IKEA. Strategic competences and capabilities

Seminar Paper, 2008

12 Pages, Grade: 1,7


Table of Contents

1. Introduction

2. Strategic competences and capabilities

3.1. IKEA’s dynamic competences and capabilities
3.2. IKEA’s resources, competencies, capabilities
3.3. Integration of knowledge

4. Conclusion and outlook

5. References

1. Introduction

231 stores in 24 countries, 522 million visitors during one year and nearly 20 billion euros in sales make IKEA the most successful furniture retailer in the world (IKEA, 2007; Sloan, 2007). In addition this is achieved without taking advantage of people or the environment, as one of IKEA’s policies is to have an overall positive impact on both (Barner, 2007).

But why is the Sweden-based company so successful? And how did it become that way? Which strategic issues did IKEA face? What are the values, resources and competences the company bases its operations on?

In order to answer these questions this work uses two strategic frameworks. For the historic development of the company the ‘dynamic competence and capability framework’ is used. Furthermore the competitive edge IKEA has in comparison to its concurrence is explained with the ‘static competences and capabilities framework’, which is based on a company’s special set of resources. Within this latter framework there is an emphasis on knowledge as a fundamental resource and on knowledge integration, which is separately discussed.

The remainder of this work is therefore structured as follows. In the second section the frameworks of static and dynamic strategic competences and capabilities are explained. Afterwards, in the third part, the dynamic model is adopted to IKEA by applying it to some of the most important strategic decisions that led to the success of the company. Furthermore this paper is seeking to evaluate IKEA’s current resources, competences and capabilities within the static competence and capability framework. Eventually the integration of knowledge at IKEA is examined. The analysis finishes with a conclusion revising the main points.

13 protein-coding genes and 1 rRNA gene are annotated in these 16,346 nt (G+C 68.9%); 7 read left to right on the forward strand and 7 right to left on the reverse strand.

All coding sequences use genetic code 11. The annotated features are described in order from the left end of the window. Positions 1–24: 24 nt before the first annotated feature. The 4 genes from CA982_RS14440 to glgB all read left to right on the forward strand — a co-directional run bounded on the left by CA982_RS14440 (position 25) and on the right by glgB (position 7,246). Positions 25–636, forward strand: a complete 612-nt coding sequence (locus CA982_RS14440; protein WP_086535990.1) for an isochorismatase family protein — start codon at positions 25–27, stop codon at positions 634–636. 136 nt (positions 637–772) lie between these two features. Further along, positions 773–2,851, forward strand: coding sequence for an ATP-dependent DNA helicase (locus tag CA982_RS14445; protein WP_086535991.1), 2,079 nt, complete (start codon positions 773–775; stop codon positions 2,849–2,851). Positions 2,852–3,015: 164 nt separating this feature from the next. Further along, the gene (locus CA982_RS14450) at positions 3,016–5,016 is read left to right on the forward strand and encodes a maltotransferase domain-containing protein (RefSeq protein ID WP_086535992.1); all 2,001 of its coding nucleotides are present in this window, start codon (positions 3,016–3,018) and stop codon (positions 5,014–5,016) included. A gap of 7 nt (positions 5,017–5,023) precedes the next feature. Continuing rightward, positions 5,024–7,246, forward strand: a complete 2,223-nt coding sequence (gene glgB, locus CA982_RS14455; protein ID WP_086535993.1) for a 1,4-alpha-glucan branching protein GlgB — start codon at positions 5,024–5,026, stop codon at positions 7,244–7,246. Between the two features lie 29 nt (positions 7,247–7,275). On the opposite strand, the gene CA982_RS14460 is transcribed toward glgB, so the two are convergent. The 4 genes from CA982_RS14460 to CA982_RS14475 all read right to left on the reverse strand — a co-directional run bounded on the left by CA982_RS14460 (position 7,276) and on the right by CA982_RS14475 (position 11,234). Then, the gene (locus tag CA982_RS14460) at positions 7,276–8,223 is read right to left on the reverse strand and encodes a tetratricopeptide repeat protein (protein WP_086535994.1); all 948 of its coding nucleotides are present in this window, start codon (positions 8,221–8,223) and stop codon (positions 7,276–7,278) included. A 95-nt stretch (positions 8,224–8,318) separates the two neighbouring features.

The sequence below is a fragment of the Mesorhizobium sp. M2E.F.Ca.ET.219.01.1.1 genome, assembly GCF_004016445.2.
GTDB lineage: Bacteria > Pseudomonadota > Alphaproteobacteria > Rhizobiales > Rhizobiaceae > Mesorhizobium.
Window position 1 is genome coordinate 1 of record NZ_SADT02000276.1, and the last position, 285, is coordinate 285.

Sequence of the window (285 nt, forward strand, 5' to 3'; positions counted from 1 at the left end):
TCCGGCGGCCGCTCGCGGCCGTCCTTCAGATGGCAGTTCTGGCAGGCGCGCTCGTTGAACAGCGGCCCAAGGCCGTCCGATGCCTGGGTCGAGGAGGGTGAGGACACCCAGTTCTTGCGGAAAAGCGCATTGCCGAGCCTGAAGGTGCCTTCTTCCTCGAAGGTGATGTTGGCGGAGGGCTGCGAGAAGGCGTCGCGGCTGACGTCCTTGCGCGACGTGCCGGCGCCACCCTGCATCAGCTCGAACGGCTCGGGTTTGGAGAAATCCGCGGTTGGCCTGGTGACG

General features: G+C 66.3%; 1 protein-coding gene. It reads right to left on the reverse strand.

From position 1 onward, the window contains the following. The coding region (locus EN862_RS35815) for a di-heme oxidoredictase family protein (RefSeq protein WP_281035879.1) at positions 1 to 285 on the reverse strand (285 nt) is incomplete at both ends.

2. Strategic competences and capabilities

The discussion of strategic capabilities and competences goes back to a study conducted by Chandler (1992) on the differences in growth of companies since the late 19th century. Chandler argues that manufacturing companies using economies of scale, and thereby reducing the marginal product costs, as wells as the integration of suppliers and retailers in order to ensure the timing of the production process also experience advantageous learning effects. These learning effects are based on the acquisition of “knowledge of customers’ needs and altering product and process to service needs […] and in becoming knowledgeable in the ways of recruiting and training workers and managers.” (Chandler, 1992, p.84)

Grant (1996) states that this knowledge, in combination with other resources, leads to a set of company specific competences, i.e. a special way of performing activities. In case of a steel producer this could, for example, be a very efficient way to melt iron. The strategic capability then is a product of all the competences. Sticking to the example of the steal producer one could think of the production of high-quality steal sold for medium prices. In this work this model is called the ‘static competences and capabilities framework’ (cf. Fig. 1).